3. JJANGMYEON or JAJANGMYEON

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If you love watching Korean dramas, you will be familiar with this black noodle dish. It is a type of Korean-Chinese noodles, seasoned with thick black bean sauce. This simple yet richly flavoured dish is usually eaten with sweet and sour deep-fried pork called Tangsuyuk. Jjangmyeon can be found in many Korean-Chinese restaurants.
4. SUNDUBU JJIGAE

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Warm yourself up with some spicy tofu stew. This comfort food is especially popular during the winter and is usually eaten with white rice. This popular dish consists of freshly curdled soft tofu mixed with a variety of vegetables, mushrooms, and onions, with seafood or meat as an option. The dish is prepared and cooked directly in a porcelain bowl, and served piping hot. Upon request, an egg can be included, which is usually added to the stew just before serving.
5. BINGSOO/PATBINGSU/BINGSU

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Bingsu is a must-try famous Korean dessert which is basically shaved ice served with an assortment of sweet toppings such as fruits, nuts, beans, cake, syrup, and condensed milk.

Sulbing, a very popular chain of dessert cafes in South Korea, would be the best place to have your bingsu dessert fix. These cafes are located all over Seoul and easily spotted.
6. TTEOK-BOKKI

Tteok-bokki is a very popular Korean snack made from small, stir-fried rice cakes called tteokmyeon, or, as they are more commonly known, tteok-bokki-tteok. The rice cakes are cooked and seasoned with gochujang red chilli paste and served with fish cakes, spring onions, and boiled eggs as common additions. This snack can be found in many street stalls all over Seoul.
7. CHIMAEK or KOREAN FRIED CHICKEN

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Another very popular snack is Chimaek or Korean Fried Chicken which is usually served as an accompaniment to the local Korean beer (maekju). It is a very popular night-time snack. Many Korean fried chicken restaurants will open from 5 pm until late into the night. Hence, it is a common sight to see vendors selling Chimaek into the wee hours of the night. Well, at least, if you feel hungry in the middle of the night, you know what to get.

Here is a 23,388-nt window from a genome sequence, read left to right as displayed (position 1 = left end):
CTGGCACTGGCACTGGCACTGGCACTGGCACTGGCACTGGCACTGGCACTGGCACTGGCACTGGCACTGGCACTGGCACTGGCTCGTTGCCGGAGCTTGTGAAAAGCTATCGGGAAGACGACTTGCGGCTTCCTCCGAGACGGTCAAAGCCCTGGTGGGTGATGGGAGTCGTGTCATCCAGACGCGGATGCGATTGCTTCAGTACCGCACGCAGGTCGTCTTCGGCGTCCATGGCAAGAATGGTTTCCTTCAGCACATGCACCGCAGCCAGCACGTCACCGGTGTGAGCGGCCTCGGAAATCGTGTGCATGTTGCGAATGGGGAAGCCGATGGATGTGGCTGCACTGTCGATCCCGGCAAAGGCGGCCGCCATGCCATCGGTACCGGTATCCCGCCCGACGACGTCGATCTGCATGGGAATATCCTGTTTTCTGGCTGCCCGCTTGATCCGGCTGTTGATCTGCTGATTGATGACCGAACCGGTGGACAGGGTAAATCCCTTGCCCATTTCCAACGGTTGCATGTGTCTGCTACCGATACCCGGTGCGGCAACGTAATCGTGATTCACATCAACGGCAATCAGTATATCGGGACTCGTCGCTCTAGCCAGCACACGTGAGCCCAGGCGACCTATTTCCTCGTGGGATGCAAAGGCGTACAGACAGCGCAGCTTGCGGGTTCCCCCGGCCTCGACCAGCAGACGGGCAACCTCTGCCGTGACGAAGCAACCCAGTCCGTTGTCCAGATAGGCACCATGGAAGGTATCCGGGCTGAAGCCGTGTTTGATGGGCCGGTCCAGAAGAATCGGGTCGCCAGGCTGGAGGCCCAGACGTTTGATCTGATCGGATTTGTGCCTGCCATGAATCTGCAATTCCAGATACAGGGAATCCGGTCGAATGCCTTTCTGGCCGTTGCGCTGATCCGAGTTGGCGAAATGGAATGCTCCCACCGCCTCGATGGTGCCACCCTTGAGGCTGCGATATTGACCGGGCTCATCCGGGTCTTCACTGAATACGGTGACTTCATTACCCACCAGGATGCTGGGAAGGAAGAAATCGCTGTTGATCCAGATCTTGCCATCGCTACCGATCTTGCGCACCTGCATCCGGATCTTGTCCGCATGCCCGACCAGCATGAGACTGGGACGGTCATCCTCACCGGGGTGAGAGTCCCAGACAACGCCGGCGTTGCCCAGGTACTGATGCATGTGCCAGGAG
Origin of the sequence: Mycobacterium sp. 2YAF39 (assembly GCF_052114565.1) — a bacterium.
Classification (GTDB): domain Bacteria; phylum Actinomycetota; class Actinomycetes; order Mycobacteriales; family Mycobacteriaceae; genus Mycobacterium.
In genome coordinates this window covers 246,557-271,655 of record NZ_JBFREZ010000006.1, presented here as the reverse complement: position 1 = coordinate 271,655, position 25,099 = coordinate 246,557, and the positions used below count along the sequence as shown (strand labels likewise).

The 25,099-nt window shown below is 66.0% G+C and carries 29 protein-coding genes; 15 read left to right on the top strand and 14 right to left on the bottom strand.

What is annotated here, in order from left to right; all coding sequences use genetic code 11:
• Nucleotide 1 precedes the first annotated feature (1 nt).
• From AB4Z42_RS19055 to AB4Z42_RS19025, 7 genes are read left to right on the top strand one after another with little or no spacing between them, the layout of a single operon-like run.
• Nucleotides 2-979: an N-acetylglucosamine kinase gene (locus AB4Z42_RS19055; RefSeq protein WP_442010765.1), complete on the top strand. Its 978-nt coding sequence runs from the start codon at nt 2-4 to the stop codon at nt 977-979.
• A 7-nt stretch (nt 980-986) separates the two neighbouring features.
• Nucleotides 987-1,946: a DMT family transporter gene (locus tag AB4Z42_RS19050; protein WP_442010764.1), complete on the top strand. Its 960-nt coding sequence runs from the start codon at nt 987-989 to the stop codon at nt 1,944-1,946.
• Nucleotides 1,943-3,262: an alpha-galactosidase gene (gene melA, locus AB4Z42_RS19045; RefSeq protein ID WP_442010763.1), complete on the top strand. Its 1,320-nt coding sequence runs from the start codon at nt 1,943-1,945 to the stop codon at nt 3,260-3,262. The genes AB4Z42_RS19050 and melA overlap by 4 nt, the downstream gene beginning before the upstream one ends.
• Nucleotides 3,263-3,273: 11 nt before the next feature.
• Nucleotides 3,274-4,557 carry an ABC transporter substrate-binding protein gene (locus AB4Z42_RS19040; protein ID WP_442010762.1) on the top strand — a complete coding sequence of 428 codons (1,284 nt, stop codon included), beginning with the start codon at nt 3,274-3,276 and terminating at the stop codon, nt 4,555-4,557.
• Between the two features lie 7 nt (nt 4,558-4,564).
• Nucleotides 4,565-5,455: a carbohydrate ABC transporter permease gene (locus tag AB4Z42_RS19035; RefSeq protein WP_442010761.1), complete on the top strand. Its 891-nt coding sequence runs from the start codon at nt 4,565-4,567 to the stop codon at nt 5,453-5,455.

The most popular Korean fried chicken franchise is BHC, and they can easily be found everywhere. Their fried chicken comes highly recommended as their chicken is seasoned well and fried to perfection – crispy on the outside and juicy on the inside.
8. BIBIM NAENGMYEON

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Koreans love their noodles, whether they are hot or cold. The ice-cold noodles called Naengmyeon and Bibim Naeongmyeon (spicy cold noodles), is a favourite summertime treat among the locals. Naengmyeon noodles are made from long and extremely thin buckwheat noodles and served with icy cold broth in large stainless-steel bowls. The broth has a sweet and tangy flavour, and spicy for Bibim Naeongmyeon. There are also other flavours such as seaweed and green tea naengmyeon.
9. DAK-GALBI

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Dak-galbi is stir-fried marinated chicken with gochujang (chilli pepper paste) as its main sauce. Besides chicken, other ingredients such as sweet potatoes, cabbage, onions, perilla leaves, spring onions, and tteok (rice cake) are added in and fried in a huge cast iron pan.

A popular chain that serves great Dak-galbi is Yoogane. They have many outlets all over Seoul and can easily be found anywhere.
10. GYERAN BBANG

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This is Korea’s most popular street food, and it is a must-try! It is a quick, yummy snack, especially when you are on the go. “Gyeran” means egg and “bbang” means bread or cake – in other words, Korean egg bread. This warm, soft, and fluffy bread with an egg cracked on top is easily found all over the city and very much enjoyed during winter.

 

20 Great Places to Visit in Seoul

 

1. Gyeongbokgung Palace